Except for a few elite schools and colleges, and a small proportion of gifted children, most of our education is unproductive. As a result, millions of unemployable school and college graduates are churned out every year. Happily, there is phenomenal demand for quality education. Even the poor are willing to spend considerable sums for education, in the hope of a better future for their children. Sensible policies and non-monetary inputs based on best practices will improve the quality of human power, and enhance growth rate by at least one percent.
Second, our healthcare system is in shambles. The government’s record in public health is appalling. A few correctives are being applied in recent years, and the Prime Minister launched the Health Mission in April, 2005. But more allocations and better infrastructure alone are not sufficient. Avoidable hospital costs and sickness are the chief causes of poverty, indebtedness and low productivity. Decentralized management, accountability to the community, integration of various health programmes and nutrition, water supply and sanitation at the grassroots level, and most of all, choice, competition and altered incentives in hospital management are the critical changes in trajectory in healthcare delivery. If there is a genuine change of course, even the projected modest enhancements in allocations for public health will ease the suffering of the bulk of our people, raise their productivity and incomes, and substantially accelerate growth.
Third, rule of law is the bedrock of market economy and growth. Proper land surveys, assured property titles, speedy and fair adjudication of disputes, swift punishments for violation of law, quick and effective enforcement of contracts and non-discriminatory treatment are all critical requirements to ensure predictability and encourage investment, risk-taking and hardwork. While normatively we have an independent judiciary and institutions of rule of law, in reality they are moribund and ineffective. As a result, there is a growing market demand for criminals in society, and mafia and musclemen have become the undeclared judges dispensing rough and ready justice by brutal means for a price. There are reports of even a few foreign banks in India hiring musclemen to enforce recovery of overdues. Clearly such a climate inhibits economic activity and retards growth. There are many low cost, politically acceptable, popular mechanisms to improve justice delivery and rule of law. This alone will enhance growth by at least one percent per annum.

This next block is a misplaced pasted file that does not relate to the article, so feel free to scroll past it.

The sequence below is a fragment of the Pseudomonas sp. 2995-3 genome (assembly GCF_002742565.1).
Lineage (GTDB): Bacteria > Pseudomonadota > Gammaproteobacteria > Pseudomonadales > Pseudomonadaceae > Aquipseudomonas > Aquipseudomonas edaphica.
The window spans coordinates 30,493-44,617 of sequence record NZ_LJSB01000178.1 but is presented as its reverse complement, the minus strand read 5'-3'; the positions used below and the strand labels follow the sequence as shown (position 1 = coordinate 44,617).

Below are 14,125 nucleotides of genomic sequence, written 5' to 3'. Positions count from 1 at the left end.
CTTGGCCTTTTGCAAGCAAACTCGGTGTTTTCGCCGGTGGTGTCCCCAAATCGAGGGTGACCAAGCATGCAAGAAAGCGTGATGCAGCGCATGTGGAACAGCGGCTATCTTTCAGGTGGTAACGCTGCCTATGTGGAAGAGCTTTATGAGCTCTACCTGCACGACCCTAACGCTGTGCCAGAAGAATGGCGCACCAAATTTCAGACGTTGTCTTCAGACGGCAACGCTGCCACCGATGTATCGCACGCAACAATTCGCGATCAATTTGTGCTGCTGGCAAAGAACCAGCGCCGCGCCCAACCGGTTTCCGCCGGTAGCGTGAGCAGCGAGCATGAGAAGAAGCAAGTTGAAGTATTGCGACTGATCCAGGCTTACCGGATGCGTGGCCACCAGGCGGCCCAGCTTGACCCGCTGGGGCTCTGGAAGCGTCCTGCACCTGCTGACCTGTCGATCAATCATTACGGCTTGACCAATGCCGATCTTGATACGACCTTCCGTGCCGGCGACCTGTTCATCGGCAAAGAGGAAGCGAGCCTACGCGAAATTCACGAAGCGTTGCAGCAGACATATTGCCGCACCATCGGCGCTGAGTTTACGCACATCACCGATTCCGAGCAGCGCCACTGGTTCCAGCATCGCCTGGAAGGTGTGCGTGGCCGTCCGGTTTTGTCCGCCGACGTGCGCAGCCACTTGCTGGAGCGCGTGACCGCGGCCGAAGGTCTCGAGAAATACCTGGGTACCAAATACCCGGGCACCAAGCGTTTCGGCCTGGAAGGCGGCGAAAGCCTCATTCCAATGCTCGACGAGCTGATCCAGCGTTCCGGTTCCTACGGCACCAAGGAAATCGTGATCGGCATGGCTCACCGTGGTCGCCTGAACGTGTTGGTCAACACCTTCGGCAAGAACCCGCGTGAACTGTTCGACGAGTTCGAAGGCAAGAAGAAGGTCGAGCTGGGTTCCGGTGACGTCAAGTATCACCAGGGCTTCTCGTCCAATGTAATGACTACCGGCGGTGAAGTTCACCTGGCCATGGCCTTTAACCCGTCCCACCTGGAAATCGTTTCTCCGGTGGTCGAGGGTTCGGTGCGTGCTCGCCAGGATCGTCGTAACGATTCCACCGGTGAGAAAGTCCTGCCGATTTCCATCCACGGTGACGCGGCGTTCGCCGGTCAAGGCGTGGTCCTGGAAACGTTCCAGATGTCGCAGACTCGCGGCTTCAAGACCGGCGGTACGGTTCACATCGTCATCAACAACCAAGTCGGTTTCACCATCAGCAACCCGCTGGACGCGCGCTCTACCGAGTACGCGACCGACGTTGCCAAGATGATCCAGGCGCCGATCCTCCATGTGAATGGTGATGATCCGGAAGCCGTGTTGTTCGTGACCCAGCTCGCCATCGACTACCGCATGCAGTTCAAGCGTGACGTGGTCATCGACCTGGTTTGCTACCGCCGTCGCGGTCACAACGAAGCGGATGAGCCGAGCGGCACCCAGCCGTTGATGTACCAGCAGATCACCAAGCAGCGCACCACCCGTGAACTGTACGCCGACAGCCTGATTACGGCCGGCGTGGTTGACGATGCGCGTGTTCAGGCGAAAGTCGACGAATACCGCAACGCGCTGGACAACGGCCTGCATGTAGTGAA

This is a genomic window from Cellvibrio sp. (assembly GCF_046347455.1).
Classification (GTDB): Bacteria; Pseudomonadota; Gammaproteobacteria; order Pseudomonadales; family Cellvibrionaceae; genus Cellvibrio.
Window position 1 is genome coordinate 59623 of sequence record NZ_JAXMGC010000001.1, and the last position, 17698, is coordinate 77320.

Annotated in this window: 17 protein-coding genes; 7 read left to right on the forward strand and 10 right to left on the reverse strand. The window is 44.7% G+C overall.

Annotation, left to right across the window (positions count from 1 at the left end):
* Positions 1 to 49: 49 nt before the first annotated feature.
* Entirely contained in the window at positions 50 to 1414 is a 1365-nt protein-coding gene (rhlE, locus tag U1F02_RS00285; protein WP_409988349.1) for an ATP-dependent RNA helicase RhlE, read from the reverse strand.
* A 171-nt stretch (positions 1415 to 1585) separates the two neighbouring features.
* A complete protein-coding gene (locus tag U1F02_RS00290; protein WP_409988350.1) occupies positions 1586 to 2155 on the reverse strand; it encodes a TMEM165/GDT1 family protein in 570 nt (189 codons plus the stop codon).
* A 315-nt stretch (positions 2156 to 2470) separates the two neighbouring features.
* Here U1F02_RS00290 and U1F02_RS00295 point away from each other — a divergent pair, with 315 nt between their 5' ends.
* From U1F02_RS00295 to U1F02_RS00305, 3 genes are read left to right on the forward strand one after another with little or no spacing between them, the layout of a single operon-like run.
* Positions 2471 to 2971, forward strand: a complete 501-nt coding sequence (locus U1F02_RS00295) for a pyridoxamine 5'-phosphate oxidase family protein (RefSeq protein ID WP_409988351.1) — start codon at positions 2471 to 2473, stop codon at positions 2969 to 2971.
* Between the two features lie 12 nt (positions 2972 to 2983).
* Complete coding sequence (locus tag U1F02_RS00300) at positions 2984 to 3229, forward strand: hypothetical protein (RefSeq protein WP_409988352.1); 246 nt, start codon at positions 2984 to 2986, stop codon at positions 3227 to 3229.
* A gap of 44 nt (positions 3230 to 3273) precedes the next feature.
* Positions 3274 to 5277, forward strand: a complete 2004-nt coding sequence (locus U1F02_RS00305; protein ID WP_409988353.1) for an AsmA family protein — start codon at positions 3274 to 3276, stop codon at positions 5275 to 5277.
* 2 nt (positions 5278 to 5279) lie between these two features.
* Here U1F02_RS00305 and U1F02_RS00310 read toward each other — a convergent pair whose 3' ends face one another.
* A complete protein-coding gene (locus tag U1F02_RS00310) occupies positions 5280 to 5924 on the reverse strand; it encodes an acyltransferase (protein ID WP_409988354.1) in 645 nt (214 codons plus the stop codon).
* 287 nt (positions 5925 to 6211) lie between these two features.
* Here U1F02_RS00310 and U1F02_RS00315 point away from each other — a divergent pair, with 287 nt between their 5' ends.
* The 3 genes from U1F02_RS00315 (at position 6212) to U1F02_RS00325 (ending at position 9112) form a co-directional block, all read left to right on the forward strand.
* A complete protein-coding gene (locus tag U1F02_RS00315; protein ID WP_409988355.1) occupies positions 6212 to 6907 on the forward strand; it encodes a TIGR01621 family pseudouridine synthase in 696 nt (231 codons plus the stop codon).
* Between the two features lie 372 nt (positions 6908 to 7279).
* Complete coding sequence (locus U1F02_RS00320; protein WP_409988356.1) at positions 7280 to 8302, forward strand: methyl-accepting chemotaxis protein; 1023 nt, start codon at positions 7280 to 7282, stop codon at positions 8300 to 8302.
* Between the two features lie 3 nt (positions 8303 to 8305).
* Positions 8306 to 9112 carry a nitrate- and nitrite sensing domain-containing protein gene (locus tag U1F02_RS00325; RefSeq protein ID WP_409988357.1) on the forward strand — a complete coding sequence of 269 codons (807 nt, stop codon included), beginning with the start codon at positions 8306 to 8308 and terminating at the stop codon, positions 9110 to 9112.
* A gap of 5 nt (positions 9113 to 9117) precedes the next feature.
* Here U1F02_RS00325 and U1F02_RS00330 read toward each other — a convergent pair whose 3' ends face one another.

Fourth, extortionary corruption and arbitrariness in tax departments are sapping the energies of small and medium enterprises and seriously eroding the competitiveness of our manufacturing sector. The direct taxes have witnessed some measurable improvements. But the administration of central excise, service tax, customs and state-level sales-tax are still largely discretionary, unpredictable and arbitrary. Rent-seeking behaviour is therefore exceedingly common, seriously undermining the competitiveness of honest tax payers, and diverting the precious time and energy of the entrepreneurs. Transparent, industry-friendly procedures will not only help the economy, but will also enhance revenues. It costs no money, and yet boosts growth.
Improvements in these four sectors cost little, make the government popular, accelerate economic growth by 3-4 percent, promote investment and employment generation, and create several virtuous cycles of growth, savings and investment. All these are eminently feasible, but require bureaucratic accountability and delivery of services, sound, self-correcting, sustainable policies, and display of minimum level of political skills to build consensus and mobilize public opinion in favour of these improvements. These are the elements which constitute good governance, and that is what is lacking now. Freedom is not a liability; it is a glorious asset for growth. Sound politics is about making democracy and growth compatible, not finding alibis for non-performance. We can, and should, overtake China in long-term growth. But we need to set our house in order first.